My dear friend Eric Spivey tells the true story of a minister whose wife sinned and caused the minister to have to resign his church. I know “Bill” (name changed) very well.
Like the stories of Israel and the disciples, my friend Bill’s story begins with an illusion of normalcy. As a young pastor a few years out of seminary, he loves his church in a rural South Carolina community. And he’s good at it too. He has led the congregation to partner an African American church in the community, begun a Bible study in a local truck stop, and even started renovating the church. All first! He is loved by the church and the community.
Everything gives the perception of perfection. He has a beautiful young wife and a young daughter, who are both loved by the community as well. His life is exactly how he pictured it when God called him out of law school to pursue a life of pastoral ministry. As Bill scans his life – he believes the advertising – all really is perfect.
That is until the day he gets a phone call. The woman on the other line tells him a new and different tale of his family – a secret life he never imagined. Soon there is a photograph of his wife in the arms of another man. For any man or woman – this situation will radically change our lives. This is the desolation, Bill most fears. For a minister – this phone call is even more devastating. Our marriages are not just personal – they are vocational. The photograph on his screen not only threatens his marriage – it threatened his vocation, his calling.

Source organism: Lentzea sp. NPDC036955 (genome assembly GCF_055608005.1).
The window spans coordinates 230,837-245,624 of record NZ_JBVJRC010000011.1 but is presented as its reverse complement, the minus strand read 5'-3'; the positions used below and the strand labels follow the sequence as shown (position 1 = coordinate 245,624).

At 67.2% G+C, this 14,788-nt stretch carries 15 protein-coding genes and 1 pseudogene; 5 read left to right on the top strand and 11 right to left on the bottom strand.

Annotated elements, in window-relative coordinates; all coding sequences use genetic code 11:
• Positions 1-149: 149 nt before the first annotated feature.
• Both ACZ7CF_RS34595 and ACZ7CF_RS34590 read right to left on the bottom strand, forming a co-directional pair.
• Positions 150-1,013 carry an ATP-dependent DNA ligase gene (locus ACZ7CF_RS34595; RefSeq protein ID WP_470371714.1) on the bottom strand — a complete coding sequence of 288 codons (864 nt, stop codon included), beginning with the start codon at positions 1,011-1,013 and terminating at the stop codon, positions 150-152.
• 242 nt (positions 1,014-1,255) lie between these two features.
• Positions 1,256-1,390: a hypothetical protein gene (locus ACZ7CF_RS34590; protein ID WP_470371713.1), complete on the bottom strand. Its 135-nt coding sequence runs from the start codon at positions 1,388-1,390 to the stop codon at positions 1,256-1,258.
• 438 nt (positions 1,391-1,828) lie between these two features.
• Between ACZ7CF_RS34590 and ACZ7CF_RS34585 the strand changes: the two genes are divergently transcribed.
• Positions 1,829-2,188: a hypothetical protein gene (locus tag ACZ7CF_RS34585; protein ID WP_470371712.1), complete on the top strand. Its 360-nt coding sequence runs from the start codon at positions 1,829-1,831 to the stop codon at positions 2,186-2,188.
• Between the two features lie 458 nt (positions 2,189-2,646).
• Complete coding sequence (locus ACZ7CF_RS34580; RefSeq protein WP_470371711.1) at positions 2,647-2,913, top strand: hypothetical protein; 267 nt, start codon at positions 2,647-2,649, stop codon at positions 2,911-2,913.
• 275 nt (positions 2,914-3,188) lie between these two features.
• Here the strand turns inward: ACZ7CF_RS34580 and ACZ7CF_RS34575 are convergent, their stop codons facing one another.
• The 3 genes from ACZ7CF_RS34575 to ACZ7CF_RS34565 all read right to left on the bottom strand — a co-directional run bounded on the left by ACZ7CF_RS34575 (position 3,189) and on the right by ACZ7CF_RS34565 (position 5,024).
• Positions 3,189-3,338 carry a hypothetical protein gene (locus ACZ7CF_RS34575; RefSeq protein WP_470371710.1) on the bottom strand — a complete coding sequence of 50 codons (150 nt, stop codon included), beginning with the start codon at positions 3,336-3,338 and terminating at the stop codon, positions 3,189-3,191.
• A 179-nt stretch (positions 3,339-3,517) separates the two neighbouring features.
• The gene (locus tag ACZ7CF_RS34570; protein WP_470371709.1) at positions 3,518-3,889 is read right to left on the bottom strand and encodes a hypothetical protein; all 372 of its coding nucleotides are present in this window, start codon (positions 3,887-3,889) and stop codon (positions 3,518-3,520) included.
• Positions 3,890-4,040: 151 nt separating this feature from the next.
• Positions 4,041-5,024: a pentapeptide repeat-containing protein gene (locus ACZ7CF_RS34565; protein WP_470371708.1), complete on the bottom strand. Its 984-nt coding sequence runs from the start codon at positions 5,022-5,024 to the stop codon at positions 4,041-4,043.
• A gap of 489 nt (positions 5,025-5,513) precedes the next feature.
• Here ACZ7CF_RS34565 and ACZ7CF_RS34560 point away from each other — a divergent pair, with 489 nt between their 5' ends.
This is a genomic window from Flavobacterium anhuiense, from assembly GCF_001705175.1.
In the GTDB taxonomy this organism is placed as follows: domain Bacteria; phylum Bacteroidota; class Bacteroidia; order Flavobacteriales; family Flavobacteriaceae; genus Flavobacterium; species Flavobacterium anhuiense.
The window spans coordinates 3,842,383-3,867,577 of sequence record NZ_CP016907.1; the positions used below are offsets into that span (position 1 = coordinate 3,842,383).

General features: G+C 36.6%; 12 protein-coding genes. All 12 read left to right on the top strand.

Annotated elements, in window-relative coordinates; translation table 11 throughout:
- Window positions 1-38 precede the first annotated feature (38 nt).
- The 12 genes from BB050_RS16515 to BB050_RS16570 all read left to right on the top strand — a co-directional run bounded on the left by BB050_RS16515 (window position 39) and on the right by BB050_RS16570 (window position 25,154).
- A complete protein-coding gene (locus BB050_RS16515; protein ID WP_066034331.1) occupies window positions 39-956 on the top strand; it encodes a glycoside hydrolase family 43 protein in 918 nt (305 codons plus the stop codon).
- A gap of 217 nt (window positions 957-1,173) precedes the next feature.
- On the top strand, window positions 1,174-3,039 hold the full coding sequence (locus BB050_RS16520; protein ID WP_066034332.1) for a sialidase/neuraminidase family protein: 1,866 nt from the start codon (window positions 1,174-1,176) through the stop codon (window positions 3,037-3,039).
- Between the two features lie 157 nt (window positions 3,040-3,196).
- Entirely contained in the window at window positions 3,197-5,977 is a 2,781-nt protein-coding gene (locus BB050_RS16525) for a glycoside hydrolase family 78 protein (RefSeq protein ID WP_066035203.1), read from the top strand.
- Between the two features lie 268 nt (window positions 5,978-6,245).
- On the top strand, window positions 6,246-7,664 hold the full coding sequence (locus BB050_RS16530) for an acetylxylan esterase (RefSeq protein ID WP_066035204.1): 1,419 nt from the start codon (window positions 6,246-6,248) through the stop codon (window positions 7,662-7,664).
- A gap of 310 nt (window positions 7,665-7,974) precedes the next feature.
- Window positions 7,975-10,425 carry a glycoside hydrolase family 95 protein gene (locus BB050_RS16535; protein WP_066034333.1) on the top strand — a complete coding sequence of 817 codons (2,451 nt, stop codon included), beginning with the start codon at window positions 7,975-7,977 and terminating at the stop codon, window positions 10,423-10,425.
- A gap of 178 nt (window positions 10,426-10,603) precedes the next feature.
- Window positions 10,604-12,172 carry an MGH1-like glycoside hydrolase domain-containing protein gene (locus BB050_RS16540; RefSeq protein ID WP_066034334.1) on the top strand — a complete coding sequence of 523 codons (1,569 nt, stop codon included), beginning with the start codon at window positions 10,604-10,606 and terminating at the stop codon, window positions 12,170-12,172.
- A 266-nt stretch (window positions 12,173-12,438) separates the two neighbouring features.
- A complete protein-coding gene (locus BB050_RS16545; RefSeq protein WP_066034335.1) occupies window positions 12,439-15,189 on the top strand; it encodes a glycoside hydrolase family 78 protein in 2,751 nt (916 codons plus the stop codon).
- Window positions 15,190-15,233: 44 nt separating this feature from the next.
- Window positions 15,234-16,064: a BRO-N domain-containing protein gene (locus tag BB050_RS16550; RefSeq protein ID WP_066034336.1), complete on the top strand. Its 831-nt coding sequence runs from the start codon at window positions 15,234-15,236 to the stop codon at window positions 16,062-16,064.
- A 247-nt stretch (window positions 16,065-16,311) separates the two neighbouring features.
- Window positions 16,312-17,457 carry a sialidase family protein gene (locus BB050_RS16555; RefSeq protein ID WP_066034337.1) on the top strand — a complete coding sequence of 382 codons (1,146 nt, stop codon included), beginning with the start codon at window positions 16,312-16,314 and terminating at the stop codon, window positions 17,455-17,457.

After the confrontation, Bill and his wife begin living out a new reality. Counseling, forgiveness, trust building and prayer are poured into the relationship not only to save a marriage but to save a calling and ministry. After a couple of years of work, feeling more confident in their relationship, Bill and his wife welcome a new son and accept a call to a bigger church where they can expand his pastoral influence. Once again – all seems perfect.
Within the first year – like the disciples who were blinded sided in the Garden and People of Jerusalem who were still waiting for God to save the town as the Babylonians poured in – Bill’s greatest fear comes true. His wife’s mental illness and infidelity come to a head. His family empties retirement accounts and sends her to the nation’s best clinics to help heal her childhood scars and save their marriage. He takes a month off from his pastorate to be with his wife at the clinic. She decides she wants to escape it all and moves out to her hometown. She later files for divorce and is quickly remarried. He loses both his marriage, his home, and his church. Hopeless, afraid, beaten down, he packs up his remaining items and moves out of state – exiled from church ministry. Desolation has come.
And Bill’s story – healing came long and hard. And slowly – as the years progressed – God continued to provide. First came healing of his heart, then came a secular job to support him, then a new wife, and now a new child. His desolation transformed him, but it did not destroy him. God used this experience to give him a whole new ministry of healing.
How does the church deal with a divorced minister? Is it a scarlet letter? Is there room within the Southern Baptist for divorced ministers? What happens?